In addition to the basic settings, the Tess4J node offers an Advanced Config tab where we can define a set of control parameters. This tab makes the node extremely flexible and helps expert users to customise and fine-tune the Tesseract OCR engine to their specific needs. Do not worry, though, for most cases the basic configurations will take you a long way!
Figure 4: Configuration dialog of the Tess4J node.
Besides tweaking the configurations of the Tess4J node to the use case at hand, it is a good practice to preprocess input images thoroughly, if needed. In particular, Tesseract works best when images are sufficiently scaled up such that the pixel count of the x-height of characters is at least 20 pixels; images are correctly aligned and have a sufficiently high resolution; and any dark borders is removed, or they might be misinterpreted as characters . The KNINE Image Processing extension includes several nodes for image cleaning, manipulation and transformation, and many example workflows can be found on the KNIME Hub.
The output of the Tess4J node is a table containing the extracted text as String data type, and as such it can be searched and edited.
3 — Text Processing for ISBN Extraction
Once the images are OCRed, the text that they contain can be finally accessed and useful information retrieved.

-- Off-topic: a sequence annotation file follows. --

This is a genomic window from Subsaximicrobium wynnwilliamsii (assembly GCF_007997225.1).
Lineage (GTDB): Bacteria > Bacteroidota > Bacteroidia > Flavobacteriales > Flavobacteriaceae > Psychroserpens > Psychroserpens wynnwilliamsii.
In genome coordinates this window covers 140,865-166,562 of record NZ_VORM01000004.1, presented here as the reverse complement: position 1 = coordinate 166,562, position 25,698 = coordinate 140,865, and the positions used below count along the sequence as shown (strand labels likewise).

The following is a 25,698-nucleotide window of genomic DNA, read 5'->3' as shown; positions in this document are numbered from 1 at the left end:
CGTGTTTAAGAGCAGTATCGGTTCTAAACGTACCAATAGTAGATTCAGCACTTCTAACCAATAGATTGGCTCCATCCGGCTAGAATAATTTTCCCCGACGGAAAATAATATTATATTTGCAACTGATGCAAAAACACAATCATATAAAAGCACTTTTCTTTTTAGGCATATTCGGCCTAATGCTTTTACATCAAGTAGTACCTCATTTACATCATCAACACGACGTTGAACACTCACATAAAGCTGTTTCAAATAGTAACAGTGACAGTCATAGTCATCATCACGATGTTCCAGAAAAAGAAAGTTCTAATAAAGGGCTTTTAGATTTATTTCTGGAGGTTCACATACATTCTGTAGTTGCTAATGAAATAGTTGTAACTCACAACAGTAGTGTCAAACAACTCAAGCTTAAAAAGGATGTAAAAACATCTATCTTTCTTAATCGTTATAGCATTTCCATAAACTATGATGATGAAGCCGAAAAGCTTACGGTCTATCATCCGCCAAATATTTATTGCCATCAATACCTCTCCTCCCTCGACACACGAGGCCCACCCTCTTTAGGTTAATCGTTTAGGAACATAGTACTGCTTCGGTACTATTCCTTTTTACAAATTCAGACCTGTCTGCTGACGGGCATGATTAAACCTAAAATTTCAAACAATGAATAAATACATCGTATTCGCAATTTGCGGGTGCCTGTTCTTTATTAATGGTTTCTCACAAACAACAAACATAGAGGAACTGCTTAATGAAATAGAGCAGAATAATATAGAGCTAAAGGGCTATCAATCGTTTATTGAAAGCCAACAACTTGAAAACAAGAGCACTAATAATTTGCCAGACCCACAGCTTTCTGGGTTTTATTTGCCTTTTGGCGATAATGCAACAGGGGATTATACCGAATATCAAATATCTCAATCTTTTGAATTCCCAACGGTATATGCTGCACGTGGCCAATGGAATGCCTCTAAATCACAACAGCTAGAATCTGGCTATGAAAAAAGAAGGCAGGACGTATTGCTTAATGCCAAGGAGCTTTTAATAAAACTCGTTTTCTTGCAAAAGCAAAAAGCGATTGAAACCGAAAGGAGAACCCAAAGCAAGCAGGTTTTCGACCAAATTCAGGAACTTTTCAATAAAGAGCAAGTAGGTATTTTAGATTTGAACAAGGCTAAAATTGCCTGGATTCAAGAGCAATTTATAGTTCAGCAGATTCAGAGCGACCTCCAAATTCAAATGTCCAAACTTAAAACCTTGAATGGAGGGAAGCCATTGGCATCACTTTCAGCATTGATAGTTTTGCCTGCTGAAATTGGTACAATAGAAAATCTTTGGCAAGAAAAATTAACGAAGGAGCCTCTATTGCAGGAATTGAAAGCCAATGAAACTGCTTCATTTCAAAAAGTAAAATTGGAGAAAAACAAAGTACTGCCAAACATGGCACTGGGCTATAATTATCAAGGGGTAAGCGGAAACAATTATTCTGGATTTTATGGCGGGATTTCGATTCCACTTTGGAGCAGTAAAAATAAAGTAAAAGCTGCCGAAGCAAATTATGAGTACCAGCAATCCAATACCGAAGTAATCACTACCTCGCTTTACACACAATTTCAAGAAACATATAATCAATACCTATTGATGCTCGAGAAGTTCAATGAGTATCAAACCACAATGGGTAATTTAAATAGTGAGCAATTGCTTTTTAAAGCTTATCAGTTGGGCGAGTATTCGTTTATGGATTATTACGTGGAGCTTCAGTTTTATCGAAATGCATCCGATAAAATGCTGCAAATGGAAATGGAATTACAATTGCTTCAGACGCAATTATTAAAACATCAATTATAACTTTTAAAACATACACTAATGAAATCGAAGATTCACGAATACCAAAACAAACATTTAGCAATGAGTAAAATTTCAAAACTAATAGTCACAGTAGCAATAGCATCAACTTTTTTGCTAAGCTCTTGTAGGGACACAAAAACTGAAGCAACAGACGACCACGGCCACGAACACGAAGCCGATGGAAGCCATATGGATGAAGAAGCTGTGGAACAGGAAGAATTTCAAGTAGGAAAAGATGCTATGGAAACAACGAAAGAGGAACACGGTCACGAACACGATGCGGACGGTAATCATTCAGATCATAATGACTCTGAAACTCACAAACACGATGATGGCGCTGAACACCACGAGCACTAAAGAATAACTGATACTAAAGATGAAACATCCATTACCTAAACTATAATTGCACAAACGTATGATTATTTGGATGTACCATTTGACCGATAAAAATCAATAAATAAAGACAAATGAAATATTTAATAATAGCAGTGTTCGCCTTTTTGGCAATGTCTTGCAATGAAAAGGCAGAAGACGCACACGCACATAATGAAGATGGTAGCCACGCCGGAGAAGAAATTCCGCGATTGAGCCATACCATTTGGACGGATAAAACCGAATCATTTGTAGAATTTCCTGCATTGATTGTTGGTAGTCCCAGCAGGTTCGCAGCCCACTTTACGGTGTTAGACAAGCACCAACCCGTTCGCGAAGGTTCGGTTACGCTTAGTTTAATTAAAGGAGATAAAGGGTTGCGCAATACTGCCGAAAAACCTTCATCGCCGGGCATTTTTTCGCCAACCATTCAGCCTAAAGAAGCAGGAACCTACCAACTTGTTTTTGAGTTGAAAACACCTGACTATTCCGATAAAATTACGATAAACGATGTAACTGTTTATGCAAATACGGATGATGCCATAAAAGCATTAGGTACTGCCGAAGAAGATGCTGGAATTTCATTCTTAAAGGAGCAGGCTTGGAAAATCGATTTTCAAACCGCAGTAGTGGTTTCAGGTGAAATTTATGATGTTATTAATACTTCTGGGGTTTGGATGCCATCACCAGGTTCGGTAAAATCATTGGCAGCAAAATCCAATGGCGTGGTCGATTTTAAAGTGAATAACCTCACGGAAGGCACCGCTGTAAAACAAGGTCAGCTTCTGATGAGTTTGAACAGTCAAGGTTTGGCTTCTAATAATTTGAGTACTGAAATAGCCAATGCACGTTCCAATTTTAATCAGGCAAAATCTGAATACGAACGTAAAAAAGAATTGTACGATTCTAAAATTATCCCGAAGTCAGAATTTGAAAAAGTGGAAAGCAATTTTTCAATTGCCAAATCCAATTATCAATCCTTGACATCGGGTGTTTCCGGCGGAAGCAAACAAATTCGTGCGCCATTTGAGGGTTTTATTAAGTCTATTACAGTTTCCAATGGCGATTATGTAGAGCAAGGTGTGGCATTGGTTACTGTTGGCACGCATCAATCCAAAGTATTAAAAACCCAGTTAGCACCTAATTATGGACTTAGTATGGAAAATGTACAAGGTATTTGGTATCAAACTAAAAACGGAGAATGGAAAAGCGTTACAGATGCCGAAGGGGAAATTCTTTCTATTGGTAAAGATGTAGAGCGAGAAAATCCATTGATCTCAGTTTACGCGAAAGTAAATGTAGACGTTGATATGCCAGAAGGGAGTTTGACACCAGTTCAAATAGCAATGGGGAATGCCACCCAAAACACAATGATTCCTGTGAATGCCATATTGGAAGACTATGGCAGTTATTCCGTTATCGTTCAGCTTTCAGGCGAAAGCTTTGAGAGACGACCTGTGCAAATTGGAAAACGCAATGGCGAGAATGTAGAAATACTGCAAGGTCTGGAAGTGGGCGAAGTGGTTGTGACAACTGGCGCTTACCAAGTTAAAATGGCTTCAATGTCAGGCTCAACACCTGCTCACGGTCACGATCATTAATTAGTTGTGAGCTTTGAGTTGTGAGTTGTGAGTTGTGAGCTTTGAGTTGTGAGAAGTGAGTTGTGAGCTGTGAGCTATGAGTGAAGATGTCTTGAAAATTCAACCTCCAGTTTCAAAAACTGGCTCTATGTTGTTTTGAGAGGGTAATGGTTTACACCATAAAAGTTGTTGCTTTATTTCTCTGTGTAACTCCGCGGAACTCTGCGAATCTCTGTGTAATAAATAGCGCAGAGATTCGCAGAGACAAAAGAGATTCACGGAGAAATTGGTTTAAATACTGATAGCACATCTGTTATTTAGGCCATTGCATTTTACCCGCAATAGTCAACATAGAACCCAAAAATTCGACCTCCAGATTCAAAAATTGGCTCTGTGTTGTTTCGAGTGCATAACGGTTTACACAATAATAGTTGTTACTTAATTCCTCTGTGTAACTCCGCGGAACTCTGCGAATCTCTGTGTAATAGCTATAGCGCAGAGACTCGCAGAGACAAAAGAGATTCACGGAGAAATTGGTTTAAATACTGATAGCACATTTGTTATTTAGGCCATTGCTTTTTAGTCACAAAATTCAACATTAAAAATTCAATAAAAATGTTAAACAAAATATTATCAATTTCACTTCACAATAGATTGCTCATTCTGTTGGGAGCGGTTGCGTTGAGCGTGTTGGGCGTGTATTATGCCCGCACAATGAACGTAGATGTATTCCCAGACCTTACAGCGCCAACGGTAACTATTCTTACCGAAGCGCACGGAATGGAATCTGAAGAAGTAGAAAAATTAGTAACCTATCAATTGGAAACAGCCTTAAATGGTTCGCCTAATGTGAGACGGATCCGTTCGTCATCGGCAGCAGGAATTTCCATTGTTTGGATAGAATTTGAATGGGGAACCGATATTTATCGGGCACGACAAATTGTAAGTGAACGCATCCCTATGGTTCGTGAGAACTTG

In particular, edition notices usually report the ISBN code assigned to the book. The ISBN code is a unique, 13-digit long (it used to be 10-digit long before 2007), commercial book identifier and as such it is assigned to each separate edition and variation of a publication. Extracting the ISBN code allows us to refer to each book unambiguously when we want to retrieve metainformation. To achieve that, we can rely on the nodes included in KNIME — Text Processing extension, some of which are used in the “ISBN extraction” metanode (Figure 5).
In the “Text cleaning” metanode, we start by transforming the OCRed text from String to Document data type. Next, we convert the text to lowercase, remove punctuation, blank spaces, hyphens, and replace letters “o” by “0” (zeros) to correct for misrecognized characters in the ISBN codes.
We extract the ISBN codes by isolating the 13 characters that follow the string “isbn”, and use the Rule Engine node to check if the extracted characters do not contain missing values and have an expected length of 13 characters. We then exploit this node’s capability to append a column that labels successful extraction as 1 and unsuccessful extraction as 0.
Figure 5: Inside the “ISBN extraction” metanode.
4 — Metainformation Retrieval and Visualization
In the final step, we use the ISBN codes to retrieve book metainformation and covers from the Google Books API. The “Get book metadata and covers” metanode takes care of that (Figure 6). However, metadata retrieval is possible only if the ISBN codes were successfully extracted. To ensure a smooth handling of successful/unsuccessful ISBN extraction, we include several workflow control nodes. You can find an insightful overview in the Cheat Sheet: Control and Orchestration with KNIME Analytics Platform.